4. Further articulate their research area.
  5. Write one published article.

Year Three

Missional Expressions for Responsive Advocacy: Rethinking Church, Youth Ministry, and Advocacy for Young People (12 Units)

Sept 12-16, 2022
Pasadena, CA

In year three, students will shift their learning toward addressing ministry implications regarding youth, family and culture. They will stretch themselves beyond attempting to improve older models of youth and family ministry, attempting to create new paradigms for understanding, support, advocacy, and formation through their own ministry contexts. Through reading, reflection, interaction with their peers, and personal engagement with leading experts in the field, students will develop informed methods for implementation that support young people in their communities.

By the end of their third year, students will:

  1. Creatively raise new ministry questions that forge new, informed approaches that advocate for young people in their contexts.
  2. Develop a full-orbed ministry approach that addresses particular needs of young people in their community.
  3. Engage peers and theological experts in online and in-class seminars.
  4. Refine their own research interests focus.
  5. Write one published article.



  • 4-unit elective (independent study or elective from Course Schedule)
  • DM710: doctoral project proposal online 10-week course (2 units)
  • DM706: doctoral project writing course (6 units)
  • 60- and 64-unit students will need to take an additional 12 or 16 units of coursework. Please see the main DMin webpage for more information, or contact the DMin office at


“I feel a deep commitment to giving voice to and hearing the stories of adolescents and emerging adults. I want their stories to be heard and told to promote understanding across relational and generational lines. If their voices are heard, they can be prophetic voices to the church.”

Steven Argue joined the Fuller Theological Seminary faculty in June 2015 in a hybrid role as an assistant professor of youth, family, and culture and as applied research strategist with the Fuller Youth Institute (FYI). A thought leader and researcher with decades of on-the-ground ministry experience, he came from Mars Hill Bible Church in Grand Rapids, Michigan, where he served since 2009 as pastor and theologian-in-residence. Prior to that he was executive director of the Contextual Learning Center (CLC) at Grand Rapids Theological Seminary, where he designed the seminary’s residency program that provided experience and assessment for seminary students. He has worked and led parachurch organizations that focused on youth ministry strategies and leadership development. Also, he was associate pastor of high school ministries at Elmbrook Church. Prior to his ministry experience, he worked for Hewitt Associates, a firm that provides human capital and management consulting services.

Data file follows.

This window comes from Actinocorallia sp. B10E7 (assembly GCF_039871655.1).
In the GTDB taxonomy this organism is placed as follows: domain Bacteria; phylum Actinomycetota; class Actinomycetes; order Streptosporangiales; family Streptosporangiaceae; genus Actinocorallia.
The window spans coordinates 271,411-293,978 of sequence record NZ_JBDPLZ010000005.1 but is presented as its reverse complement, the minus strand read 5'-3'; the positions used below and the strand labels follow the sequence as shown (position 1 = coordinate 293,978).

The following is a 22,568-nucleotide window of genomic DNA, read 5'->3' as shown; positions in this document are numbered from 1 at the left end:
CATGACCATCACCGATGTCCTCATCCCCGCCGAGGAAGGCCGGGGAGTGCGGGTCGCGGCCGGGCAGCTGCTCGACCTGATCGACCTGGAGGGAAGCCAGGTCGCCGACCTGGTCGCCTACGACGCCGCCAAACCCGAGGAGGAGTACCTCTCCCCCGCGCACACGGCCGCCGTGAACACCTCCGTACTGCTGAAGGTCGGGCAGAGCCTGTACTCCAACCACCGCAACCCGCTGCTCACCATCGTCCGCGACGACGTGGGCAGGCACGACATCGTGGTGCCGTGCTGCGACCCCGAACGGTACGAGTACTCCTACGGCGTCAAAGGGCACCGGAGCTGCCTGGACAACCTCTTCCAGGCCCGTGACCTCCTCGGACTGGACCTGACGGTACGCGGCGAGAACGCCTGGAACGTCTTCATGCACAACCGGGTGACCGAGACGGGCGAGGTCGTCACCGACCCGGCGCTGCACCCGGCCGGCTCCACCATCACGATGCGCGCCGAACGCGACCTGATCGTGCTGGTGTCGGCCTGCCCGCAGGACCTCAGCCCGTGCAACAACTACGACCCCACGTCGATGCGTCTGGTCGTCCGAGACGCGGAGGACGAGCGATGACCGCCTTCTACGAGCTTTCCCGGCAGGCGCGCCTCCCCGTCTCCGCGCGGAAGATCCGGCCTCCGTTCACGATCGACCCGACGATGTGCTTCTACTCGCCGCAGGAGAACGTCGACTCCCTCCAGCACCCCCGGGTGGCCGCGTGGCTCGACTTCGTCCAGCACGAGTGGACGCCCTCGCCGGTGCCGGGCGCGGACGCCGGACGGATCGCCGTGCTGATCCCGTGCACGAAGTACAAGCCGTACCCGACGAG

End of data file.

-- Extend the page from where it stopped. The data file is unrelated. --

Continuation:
Argue’s doctoral research focused on how undergraduate students who attend public universities perceive and work through spiritual struggle. He hopes this work can contribute to better understanding emerging adults—one of the most misunderstood groups of people in our churches today—and provide more meaningful ways for faith communities to support emerging adults in one of the most important periods in their lives.

Steve’s education, research, and ministry experience has allowed him to engage in the youth ministry conversation as a regular speaker at Youth Specialties National Youth Worker Convention [NYWC] and Orange Conferences. Steve played a key role in organizing and hosting the 2017 Payton Lectures: Young People and the Church. He is on the board for the Association of Youth Ministry Educators [AYME], Fuller Faculty Liaison for Young Life, and Faculty Lead for Fuller's Youth, Family, and Culture Online Masters Cohort. 

Recently, he has co-authored two books: Growing With: Every Parent’s Guide to Helping Teenagers and Young Adults Thrive in Their Faith, Family, and Future [Baker Pub.]; and 18 Plus: Parenting Your Emerging Adults [Orange]. You will find Steve training for marathons, tweeting #RunningThoughts, and eating vegetarian in Southern California.

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Joel Short